Located north of Napa on Dry Creek Road is Harms Vineyards and Lavender Fields with its 1 1/2 acres of the stunning and fragrant purple floral crop. With their lavender in bloom, property owners Donald Harms and Patricia Damery host their annual open house on June 23 at their certified biodynamic and organic estate.
Established 13 years ago, the lavender fields comprise approximately 3,200 plants of several lavender varieties. The lavender got its start when the grapes on the property were struggling.
Damery, a Jungian therapist from the Midwest with farming roots, said that on moving to Napa, “I wasn’t planning to return to farming. But I did and I love it.” Harms, a retired architect from Illinois, concurred.
In Napa, they began growing grapes about 20 years ago. “In 1999, we faced a crisis with potentially huge financial losses,” Damery said. “The grapes weren’t ripening on some of the vines.”
They decided to try a biodynamic solution. Biodynamics, started in Germany in 1924, is an organic farming method that focuses on naturally improving the soil’s fertility and advocates agricultural diversification.
After adopting biodynamic methods, Damery said, “We were impressed. The vines progressed through six weeks of ripening in just
10 days.” They decided to implement biodynamics throughout their property. “It was an intensive year with a sharp learning curve,” Damery added.
Even after the revival of most of the problematic vines, some were still ailing.
“We had just taken a biodynamics course on lavender when our specialist suggested we plant lavender to replace those vines. He told us to would be a nine times more profitable crop.” Damery said, “I’m not sure yet if that is true.”
The Harms Lavender Fields are divided into five different tracts, each with their own names, characteristics and sometimes lavender variety. Of these varieties, Damery said, “The Grosso is a hybrid of French lavender. The French is taller and lighter in color than the Grosso. But Grosso has 16 times the amount of oil. The Provence hybrid is also a good oil producer. The Buena Vista, hybridized in Oregon, blooms early with brilliant deep royal purple flowers. It’s more compact and well suited for Napa. English lavender has a milder and sweeter fragrance and makes beautiful bouquets.” She added, “I love Grosso, but I like them all.
“If properly pruned, lavender plants will live 10 to 12 years or longer in the home garden,” she said. “They need to be pruned way down no later than August otherwise they’ll get leggy, woody and die sooner. For a greater sensory impact for the eyes and nose, plant the lavender in large mass groupings.”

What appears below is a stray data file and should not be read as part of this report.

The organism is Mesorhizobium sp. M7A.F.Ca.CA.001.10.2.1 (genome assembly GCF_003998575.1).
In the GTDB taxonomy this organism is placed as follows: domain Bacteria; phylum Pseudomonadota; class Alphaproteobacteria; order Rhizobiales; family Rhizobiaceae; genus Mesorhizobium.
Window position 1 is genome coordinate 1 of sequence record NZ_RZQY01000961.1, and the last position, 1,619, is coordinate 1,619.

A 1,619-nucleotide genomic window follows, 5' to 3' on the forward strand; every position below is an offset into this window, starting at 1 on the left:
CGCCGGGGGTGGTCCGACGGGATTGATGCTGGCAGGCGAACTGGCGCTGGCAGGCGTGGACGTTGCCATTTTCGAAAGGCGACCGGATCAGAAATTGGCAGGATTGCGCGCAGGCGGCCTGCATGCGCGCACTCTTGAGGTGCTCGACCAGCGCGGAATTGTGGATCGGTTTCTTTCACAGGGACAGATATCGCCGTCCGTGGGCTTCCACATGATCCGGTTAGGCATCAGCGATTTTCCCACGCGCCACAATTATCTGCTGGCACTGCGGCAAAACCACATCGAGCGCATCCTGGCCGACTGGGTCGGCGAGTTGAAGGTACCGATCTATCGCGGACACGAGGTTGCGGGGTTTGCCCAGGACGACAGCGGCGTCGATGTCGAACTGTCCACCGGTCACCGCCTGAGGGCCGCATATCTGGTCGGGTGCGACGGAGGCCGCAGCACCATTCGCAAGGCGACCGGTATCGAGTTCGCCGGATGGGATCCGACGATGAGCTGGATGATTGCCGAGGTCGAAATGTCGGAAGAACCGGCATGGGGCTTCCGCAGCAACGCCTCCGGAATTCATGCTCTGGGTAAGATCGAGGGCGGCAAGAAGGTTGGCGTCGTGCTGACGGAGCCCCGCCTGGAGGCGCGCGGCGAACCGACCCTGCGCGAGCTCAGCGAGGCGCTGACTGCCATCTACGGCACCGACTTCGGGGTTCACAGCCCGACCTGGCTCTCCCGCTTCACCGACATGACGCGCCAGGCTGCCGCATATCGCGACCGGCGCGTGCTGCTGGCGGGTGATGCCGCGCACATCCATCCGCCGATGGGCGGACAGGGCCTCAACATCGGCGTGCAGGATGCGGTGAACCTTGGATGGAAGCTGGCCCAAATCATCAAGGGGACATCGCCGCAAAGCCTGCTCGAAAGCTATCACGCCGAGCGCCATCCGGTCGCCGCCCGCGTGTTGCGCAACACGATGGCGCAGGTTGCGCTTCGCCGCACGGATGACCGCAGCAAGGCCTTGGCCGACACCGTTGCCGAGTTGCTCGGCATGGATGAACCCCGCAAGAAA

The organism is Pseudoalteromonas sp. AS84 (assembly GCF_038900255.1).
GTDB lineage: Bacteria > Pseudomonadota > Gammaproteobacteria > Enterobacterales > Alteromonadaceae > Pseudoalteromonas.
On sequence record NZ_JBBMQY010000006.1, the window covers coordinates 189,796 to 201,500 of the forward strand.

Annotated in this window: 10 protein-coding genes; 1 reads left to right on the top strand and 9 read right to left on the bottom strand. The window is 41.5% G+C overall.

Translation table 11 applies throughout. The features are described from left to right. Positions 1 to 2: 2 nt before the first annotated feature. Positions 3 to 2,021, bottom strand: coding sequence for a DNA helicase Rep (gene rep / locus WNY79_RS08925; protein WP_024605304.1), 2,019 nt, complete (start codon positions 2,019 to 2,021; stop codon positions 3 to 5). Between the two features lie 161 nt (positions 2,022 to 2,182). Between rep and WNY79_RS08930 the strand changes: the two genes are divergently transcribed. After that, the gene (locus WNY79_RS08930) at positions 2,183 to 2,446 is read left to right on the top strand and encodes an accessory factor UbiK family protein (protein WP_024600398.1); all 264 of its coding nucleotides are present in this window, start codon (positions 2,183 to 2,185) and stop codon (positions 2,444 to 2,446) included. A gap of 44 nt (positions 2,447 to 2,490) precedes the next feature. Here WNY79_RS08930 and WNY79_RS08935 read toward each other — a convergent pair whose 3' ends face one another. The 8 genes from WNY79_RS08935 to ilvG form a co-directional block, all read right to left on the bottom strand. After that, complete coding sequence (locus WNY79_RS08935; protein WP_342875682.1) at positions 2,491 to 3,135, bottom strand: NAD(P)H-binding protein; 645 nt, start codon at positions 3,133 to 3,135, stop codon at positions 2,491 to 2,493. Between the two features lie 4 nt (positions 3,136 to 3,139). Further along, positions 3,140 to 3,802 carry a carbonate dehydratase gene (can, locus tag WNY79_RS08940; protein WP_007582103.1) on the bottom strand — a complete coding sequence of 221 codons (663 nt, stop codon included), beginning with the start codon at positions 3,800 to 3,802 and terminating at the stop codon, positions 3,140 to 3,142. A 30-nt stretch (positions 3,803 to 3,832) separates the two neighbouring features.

Part of this pruning at the Harms estate is harvesting the lavender. “It generally starts around the first of July and takes about three weeks to complete,” said Harms. A large percentage of these harvest is used to produce hydrosol and essential oils through a distillation process. “During harvest I’m distilling 13 hours a day,” said Harms.
Damery added, “We distill our products to a 4.1 pH. So, it’s safe for personal use and has a longer shelf life.”
The end products of this process, the hydrosol and oils, have both personal and domestic uses. “Hydrosol is a wonderfully clean cleaner for mopping floors to washing laundry. It can also be spritzed to refresh the body and face,” Damery said, “Lavender has a unique characteristic of balancing the body. If you’re tired, it will refresh and energize. And if you’re stressed, it will calm and soothe. Plus, lavender is a natural anti-bacterial and anti-fungal, too.”
These Harms Lavender products have lot numbers “so you can trace its individual tract and year of production,” Damery said. In addition to the hydrosol and oils, Harms Lavender offers other products, including lavender flower bundles and loose flowers in bulk or tins. These items are available online and at Napa Apothecary.
The couple continues to grow grapes, as their primary crop. All of these lavender field and biodynamic experiences inspired Damery to write a book, “Farming Soul — A Tale of Initiation” published by Fisher King Press.
During the Harms Lavender Fields product line development, it was their graphic designer who suggested an open house to introduce themselves and their products. Damery. Products will be available for purchase at the open house with 10 percent of sales benefiting the Suskol House project, a local Native American cultural center.
“It’s low-key,” said Damery, advising guests to wear sturdy walking shoes, comfortable clothing and a hat “as you’ll be walking a quarter mile up a dirt road to the open house location.”
Harms added, “We have a ‘Mule,’ ATV, to transport the less able. Also, I’ll be directing parking because space is very limited and parking on the road is not allowed.
The farm’s goats, he added, are a big attraction for children.
“Bring a picnic, try our delicious lavender limeade, listen to our wise guest speakers and enjoy walking through our organic lavender fields and vineyards. It’s a wonderful day.”